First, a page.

This week at the Guardian I’m writing about the gay conversion therapy ban passed in New Jersey, and how religious freedom is too often used as an argument for abusing kids — at the expense of children’s own equal protection under the law.
As of this week, gay conversation therapy is outlawed in the state of New Jersey. Kids who are either gay or suspected of being gay cannot be forced by their parents to endure homophobic corrective therapy, which assemblyman and bill sponsor Tim Eustice correctly calls “an insidious form of child abuse”.
Not only does conversion therapy fail to actually “convert” gay kids into straight ones, but, according to the American Psychological Association (which disavows the practice), it often leaves lasting scars, leading to mental health issues and substance abuse. California is the only other state in the nation that has attempted to ban conversion therapy, but that ban is caught up in ongoing legal battles.
Conversion therapists argue that their practice helps young people who are struggling with their sexuality, and that choosing the therapy is a First Amendment issue. Outlawing conversion therapy, they say, is one step on the “slippery slope of government infringing upon the First Amendment rights of counselors to provide, and patients to receive, counseling consistent with their religious beliefs”.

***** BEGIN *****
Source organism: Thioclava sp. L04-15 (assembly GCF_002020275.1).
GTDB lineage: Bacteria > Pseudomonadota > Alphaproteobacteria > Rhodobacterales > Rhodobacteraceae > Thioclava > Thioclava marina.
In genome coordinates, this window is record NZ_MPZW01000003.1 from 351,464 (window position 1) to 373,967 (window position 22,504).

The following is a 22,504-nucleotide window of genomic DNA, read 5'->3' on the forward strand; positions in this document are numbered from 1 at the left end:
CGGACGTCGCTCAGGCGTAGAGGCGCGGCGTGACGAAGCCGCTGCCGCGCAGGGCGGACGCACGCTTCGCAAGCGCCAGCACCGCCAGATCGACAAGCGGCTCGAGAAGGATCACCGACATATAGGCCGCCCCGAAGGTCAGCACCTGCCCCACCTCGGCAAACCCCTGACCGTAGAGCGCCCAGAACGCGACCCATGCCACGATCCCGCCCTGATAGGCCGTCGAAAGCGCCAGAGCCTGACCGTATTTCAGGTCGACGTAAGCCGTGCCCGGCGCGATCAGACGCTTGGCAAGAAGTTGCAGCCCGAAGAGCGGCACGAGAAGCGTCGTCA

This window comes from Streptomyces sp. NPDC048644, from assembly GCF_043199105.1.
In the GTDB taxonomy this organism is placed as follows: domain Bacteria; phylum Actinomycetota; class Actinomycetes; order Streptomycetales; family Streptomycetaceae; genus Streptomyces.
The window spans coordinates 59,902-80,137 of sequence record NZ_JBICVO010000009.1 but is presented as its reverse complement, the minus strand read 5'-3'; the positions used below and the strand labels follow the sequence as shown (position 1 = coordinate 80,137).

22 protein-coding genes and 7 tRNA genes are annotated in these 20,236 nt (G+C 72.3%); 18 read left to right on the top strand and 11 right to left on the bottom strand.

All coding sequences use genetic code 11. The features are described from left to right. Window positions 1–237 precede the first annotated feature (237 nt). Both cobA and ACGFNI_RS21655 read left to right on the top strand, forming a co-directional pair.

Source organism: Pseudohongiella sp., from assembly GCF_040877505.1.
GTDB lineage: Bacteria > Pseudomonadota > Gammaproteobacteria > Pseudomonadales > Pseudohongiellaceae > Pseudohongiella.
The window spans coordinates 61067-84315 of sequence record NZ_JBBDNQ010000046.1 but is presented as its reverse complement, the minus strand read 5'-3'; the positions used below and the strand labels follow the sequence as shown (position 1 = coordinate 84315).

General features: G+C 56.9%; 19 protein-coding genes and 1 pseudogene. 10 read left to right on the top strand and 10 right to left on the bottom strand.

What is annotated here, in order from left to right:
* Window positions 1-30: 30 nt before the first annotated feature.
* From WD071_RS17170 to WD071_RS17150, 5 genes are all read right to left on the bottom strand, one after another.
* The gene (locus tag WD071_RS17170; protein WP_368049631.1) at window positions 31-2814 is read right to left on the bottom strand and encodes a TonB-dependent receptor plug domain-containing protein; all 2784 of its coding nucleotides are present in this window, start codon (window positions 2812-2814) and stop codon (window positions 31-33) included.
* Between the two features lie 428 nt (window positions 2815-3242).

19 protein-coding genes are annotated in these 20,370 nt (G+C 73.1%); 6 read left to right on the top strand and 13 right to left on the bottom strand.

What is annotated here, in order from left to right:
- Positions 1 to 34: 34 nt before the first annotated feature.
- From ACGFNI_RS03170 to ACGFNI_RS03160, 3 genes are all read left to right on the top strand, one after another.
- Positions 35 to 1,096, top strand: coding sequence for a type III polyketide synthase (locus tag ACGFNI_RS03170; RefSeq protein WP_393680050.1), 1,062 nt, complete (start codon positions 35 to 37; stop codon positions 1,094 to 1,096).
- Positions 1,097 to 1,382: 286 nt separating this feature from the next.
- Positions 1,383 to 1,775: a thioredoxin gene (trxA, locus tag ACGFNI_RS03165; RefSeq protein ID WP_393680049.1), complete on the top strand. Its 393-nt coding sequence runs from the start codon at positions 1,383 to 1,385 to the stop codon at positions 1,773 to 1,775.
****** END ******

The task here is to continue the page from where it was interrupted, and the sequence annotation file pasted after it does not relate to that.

Religious freedom is a constitutional right. But it’s not the only one. Too often, the religious “freedom” of a parent comes at the expense of their children’s basic human rights and rights to equal protection under the law. Kids are not simply extensions of their parents. They are individual people, and while they should be guided and directed and for the most part under the legal authority of their parents, their own rights to personal safety, health care and freedom from abuse should not be subsumed in some bizarro-world version of religious liberty.
The rest of the piece discusses racist home removals, home-schooling, spanking, vaccinations, faith-healing and a whole slew of other areas where religious rights and parental authority often butt up against the rights of children to equal protection, bodily integrity and physical and mental health.
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